Making The Sleeper Sofa
The couch in our living area converts to a bed with an air mattress. Every time I pull it out for overnight company, I use the air pump to fill it. I then have to crawl over the mattress to the other side to put on the mattress pad, sheet, etc. Not an easy task. Now, I leave the pad and sheet on the air mattress and find that they protect the mattress from any spilling that goes through the cushions. It’s so easy to just add the pillows and blankets. The pad and sheet do not interfere with closing the couch after the air mattress has been deflated.
Editor’s note: Check the instructions to ensure that the mattress manufacturer doesn’t recommend against this.
Arlene Chiarolanzio, F181694, Florham Park, New Jersey
Wine Glass Storage
We needed a place in our motorhome to keep our wine goblets, so I used a vacant area over the pantry to create a storage cabinet. The space measures 10 inches by 5 inches, and it will hold 12 wine glasses. We began by building a T-slide that is mounted on top of the homemade glass holder. We then installed a wooden slide to the top of the cabinet. A cabinet latch also was included to hold it in place. Now our glasses hang upside down and stay in place when traveling.
Dave & Irene Scheiern, F268350, Azle, Texas
Backing up the motorhome without damaging the fancy, low-hanging chrome mud flap presented a problem that I was finally able to solve. I drilled a hole in the metal part of the flap, installed an eyebolt, and then connected a chain to the eyebolt. I placed a hook approximately halfway up the length of the chain that could then be pulled up and attached to the tow bar hitch. A piece of rubber tubing was placed over the end of the chain where I created a handle loop so that I could grip the chain to raise the mud flap to the desired height, and then lower it again after backing up.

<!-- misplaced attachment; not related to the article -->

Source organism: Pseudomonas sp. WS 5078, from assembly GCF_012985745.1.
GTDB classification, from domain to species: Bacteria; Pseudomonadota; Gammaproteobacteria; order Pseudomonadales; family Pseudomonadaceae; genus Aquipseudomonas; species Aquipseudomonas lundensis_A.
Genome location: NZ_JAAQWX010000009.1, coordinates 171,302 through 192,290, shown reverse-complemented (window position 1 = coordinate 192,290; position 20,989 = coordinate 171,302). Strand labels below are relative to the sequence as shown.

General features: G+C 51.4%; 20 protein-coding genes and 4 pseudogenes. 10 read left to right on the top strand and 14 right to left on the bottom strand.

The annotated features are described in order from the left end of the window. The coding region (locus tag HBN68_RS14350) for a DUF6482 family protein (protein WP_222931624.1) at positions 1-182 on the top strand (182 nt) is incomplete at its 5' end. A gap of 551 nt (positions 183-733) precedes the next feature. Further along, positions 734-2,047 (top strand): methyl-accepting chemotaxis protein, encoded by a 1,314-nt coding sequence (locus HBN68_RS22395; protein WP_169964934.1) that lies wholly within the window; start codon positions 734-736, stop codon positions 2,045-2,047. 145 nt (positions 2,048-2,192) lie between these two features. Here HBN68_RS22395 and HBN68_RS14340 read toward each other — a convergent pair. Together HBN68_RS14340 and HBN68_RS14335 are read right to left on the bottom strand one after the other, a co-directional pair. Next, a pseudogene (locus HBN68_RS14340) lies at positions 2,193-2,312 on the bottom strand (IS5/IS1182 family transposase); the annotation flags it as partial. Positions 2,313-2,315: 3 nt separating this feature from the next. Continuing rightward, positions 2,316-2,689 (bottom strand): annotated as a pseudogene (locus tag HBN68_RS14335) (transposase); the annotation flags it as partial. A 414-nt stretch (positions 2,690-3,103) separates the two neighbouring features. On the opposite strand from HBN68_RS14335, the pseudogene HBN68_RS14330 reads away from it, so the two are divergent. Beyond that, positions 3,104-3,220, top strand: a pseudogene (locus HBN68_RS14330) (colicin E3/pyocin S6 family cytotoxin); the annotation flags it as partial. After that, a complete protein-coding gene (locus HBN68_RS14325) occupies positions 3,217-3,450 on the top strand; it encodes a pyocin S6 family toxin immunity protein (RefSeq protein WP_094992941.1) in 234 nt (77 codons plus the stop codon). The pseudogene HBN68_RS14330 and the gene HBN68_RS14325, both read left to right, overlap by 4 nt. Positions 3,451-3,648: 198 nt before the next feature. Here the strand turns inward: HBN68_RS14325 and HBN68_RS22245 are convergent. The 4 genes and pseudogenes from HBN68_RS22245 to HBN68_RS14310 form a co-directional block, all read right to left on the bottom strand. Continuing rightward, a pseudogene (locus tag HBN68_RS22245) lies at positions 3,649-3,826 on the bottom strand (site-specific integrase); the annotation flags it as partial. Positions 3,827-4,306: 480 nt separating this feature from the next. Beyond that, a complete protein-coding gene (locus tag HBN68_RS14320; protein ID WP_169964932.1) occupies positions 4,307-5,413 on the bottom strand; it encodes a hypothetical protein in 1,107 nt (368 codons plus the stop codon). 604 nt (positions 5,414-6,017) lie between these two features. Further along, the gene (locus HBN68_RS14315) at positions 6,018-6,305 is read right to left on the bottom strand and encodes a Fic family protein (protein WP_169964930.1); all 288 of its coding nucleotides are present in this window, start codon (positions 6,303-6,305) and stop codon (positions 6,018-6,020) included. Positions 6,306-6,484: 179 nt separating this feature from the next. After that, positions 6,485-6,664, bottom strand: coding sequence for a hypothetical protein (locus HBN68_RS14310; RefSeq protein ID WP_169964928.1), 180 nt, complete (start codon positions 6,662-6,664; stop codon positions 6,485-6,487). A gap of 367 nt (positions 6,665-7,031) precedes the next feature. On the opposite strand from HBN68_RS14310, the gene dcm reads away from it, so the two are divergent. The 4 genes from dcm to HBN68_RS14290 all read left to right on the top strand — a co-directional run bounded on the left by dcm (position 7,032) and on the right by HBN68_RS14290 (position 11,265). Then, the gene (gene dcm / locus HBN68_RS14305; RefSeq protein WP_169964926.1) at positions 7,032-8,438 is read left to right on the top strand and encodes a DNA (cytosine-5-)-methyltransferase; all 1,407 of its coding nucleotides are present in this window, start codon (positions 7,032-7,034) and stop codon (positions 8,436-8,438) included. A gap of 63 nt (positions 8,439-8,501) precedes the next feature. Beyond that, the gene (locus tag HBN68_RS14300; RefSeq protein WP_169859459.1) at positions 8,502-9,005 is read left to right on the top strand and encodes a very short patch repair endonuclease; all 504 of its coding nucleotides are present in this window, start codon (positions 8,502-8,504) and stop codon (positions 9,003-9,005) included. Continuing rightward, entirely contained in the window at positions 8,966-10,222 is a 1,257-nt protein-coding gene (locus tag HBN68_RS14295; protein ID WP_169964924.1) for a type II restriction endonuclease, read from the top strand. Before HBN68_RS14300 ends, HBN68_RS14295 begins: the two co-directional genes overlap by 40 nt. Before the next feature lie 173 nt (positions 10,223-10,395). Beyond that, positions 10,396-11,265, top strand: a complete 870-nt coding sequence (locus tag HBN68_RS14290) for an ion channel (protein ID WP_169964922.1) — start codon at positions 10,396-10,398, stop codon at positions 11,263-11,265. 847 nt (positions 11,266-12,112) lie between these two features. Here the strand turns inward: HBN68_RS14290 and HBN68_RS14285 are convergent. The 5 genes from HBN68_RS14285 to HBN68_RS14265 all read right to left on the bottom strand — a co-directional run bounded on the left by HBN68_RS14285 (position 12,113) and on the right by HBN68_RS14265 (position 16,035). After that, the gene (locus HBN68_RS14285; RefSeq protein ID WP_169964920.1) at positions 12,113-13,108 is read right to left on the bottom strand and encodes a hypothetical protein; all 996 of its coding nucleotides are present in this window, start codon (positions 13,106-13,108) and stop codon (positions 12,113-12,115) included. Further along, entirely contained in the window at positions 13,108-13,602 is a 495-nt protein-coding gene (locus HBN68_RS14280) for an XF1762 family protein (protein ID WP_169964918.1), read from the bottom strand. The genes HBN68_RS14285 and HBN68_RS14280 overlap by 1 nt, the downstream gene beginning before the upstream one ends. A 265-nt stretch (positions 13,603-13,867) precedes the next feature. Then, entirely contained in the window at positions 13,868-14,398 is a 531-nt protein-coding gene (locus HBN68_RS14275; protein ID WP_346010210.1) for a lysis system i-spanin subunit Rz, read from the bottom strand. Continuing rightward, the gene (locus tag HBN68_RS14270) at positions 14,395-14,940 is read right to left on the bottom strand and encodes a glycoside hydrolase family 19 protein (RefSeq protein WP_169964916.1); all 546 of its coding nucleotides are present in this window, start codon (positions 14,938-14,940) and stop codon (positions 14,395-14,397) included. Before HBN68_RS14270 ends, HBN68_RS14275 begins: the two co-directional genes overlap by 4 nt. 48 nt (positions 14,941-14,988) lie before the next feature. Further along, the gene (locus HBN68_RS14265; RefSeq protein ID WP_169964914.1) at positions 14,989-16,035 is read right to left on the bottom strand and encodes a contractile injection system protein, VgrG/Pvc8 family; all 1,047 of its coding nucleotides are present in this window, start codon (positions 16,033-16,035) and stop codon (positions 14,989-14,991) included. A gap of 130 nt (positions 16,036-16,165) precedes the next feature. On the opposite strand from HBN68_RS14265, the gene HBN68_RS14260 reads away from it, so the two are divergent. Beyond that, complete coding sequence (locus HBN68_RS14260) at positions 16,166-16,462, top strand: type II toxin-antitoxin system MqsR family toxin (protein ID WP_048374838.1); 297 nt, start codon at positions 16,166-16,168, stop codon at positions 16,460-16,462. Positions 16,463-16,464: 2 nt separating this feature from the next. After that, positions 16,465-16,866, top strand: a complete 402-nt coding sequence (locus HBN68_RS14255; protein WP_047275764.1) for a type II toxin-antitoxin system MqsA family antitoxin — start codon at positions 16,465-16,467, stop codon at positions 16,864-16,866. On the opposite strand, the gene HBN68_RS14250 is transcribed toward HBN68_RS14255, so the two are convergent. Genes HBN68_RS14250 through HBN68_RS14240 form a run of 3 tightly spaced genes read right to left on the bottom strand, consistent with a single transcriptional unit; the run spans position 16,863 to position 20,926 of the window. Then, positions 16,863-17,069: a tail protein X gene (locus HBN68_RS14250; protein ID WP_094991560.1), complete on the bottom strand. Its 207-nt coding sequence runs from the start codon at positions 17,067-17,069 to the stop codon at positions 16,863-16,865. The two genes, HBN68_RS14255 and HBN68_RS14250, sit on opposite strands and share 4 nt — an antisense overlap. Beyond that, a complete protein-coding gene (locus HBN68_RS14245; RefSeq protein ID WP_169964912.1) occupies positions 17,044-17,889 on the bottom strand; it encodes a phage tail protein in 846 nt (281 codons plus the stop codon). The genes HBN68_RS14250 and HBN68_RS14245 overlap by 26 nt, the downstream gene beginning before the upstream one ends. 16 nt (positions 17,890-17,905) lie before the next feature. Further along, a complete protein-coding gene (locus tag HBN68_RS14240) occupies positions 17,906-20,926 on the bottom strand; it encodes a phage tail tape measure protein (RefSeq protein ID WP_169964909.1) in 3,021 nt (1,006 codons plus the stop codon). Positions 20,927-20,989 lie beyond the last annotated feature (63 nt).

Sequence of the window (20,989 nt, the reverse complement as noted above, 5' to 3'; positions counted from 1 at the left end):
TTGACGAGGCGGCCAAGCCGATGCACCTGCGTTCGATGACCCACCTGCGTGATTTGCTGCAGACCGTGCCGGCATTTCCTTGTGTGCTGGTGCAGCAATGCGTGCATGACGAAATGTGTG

Pete Chiarolanzio, F181694, Florham Park, New Jersey
One dark night at the lake, our friends noted that our motorhome’s entry steps were difficult to see. Being a fan of LED lighting, I found a low-voltage (12-volt) rope lighting supplier on the Internet. Low-voltage lights require no transformer, making installation simple, cost-effective, and power-efficient.
Our steps are carpeted on the sides and the top edge. I used grabber screws to secure the light channel to the underside of the top step lip. This recessed the light channel into the carpet, and it virtually disappeared from view. Next, I drilled a hole through the back of the step for the wires and ran the supplied wires back through the front bulkhead to an existing courtesy light toggle switch mounted on the dashboard. The new lights add 0.06 amps to the circuit and are well below the amp capacity of the existing circuit. I placed lights only on the sides of the steps so as to prevent shadows that would have resulted if the entire step had been illuminated. The new lights provide ample illumination to the four steps, as well as the ground.
Danny Lindstrom, F310275, Salinas, California
If you use wire storage baskets in your basement compartments, you know how easy it is to pull them out too far and have them fall out onto the ground. To prevent this, use a bungee cord that is slightly shorter than the width of the basket. Thread the bungee cord through the back of the basket and then hook it to the slide frames or other attachment points at each end. This creates increased tension the farther you pull the basket out, and the basket self-retracts when released.
Jerry Hardacre, F278942, Anderson, Indiana